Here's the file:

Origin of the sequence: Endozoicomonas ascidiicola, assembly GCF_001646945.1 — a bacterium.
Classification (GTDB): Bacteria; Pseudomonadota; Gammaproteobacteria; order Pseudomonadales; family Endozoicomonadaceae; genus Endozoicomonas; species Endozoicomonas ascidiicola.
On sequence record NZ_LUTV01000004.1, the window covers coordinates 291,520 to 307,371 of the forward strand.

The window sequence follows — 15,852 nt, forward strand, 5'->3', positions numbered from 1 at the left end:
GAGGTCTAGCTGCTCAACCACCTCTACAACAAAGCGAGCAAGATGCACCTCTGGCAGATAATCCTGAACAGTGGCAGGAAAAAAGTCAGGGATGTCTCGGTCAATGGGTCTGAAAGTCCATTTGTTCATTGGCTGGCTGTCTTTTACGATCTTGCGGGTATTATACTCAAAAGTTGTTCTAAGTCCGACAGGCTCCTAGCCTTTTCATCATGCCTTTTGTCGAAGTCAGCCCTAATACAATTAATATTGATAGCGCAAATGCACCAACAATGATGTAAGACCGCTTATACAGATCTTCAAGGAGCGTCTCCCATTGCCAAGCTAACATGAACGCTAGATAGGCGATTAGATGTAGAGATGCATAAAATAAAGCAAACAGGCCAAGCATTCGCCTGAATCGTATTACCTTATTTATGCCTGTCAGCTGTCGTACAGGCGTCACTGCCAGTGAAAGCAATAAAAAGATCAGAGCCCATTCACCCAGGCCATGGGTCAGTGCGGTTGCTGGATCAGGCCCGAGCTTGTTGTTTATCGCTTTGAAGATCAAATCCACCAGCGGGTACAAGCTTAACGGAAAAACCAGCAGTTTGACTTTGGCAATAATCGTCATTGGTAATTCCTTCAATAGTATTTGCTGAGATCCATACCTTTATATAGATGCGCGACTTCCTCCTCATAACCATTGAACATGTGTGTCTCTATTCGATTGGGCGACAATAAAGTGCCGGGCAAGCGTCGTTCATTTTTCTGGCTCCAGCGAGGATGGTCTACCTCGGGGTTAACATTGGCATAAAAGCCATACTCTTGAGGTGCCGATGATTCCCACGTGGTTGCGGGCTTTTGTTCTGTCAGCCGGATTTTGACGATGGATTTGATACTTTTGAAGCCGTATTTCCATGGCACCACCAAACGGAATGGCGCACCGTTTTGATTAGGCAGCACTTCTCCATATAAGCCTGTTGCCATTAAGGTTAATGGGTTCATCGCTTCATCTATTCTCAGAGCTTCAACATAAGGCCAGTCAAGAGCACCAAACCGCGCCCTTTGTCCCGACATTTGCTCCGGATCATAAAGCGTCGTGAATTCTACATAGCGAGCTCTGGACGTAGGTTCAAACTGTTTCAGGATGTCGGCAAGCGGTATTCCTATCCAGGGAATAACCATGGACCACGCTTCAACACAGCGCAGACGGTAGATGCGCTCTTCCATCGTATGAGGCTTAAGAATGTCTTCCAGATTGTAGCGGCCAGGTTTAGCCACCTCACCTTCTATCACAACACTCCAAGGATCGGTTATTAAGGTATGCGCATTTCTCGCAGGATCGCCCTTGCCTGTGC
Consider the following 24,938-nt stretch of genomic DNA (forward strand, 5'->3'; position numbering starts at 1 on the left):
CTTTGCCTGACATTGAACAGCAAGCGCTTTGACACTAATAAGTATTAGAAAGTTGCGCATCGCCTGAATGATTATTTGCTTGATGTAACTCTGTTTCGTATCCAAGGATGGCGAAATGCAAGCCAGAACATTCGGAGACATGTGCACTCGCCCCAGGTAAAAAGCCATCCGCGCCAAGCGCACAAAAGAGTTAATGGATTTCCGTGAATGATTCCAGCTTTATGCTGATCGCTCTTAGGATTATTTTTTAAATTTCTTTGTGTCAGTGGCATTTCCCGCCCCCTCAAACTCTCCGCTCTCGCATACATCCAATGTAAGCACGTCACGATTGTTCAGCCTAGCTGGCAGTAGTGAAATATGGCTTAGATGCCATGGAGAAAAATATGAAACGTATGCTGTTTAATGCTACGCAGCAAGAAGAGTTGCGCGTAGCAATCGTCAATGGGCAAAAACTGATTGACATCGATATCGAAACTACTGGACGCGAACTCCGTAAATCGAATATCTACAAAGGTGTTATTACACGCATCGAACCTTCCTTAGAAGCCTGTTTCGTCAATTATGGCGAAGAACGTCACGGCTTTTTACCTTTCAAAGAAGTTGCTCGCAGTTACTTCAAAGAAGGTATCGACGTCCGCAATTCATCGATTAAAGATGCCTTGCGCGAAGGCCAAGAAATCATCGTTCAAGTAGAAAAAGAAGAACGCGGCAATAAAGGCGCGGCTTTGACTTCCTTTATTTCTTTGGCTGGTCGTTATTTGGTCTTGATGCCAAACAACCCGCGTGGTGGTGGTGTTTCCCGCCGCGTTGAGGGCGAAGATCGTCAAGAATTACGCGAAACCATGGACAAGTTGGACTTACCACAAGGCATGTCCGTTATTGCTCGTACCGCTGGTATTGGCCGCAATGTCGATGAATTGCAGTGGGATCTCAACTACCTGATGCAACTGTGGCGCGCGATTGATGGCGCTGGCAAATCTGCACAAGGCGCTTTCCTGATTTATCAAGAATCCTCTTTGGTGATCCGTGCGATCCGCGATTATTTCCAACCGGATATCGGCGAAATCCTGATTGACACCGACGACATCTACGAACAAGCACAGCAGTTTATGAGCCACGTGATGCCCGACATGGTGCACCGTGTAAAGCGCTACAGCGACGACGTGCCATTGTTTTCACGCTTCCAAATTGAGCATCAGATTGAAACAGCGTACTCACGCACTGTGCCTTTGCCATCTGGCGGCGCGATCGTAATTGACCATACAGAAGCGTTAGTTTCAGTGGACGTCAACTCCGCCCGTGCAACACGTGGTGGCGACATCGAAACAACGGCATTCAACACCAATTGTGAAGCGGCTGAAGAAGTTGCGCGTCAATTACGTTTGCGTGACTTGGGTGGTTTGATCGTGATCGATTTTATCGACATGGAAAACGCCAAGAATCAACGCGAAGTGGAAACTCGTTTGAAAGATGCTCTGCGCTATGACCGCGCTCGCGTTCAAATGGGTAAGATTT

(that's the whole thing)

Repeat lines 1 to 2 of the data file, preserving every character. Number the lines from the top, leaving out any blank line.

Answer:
Origin of the sequence: Endozoicomonas ascidiicola, assembly GCF_001646945.1 — a bacterium.
Classification (GTDB): Bacteria; Pseudomonadota; Gammaproteobacteria; order Pseudomonadales; family Endozoicomonadaceae; genus Endozoicomonas; species Endozoicomonas ascidiicola.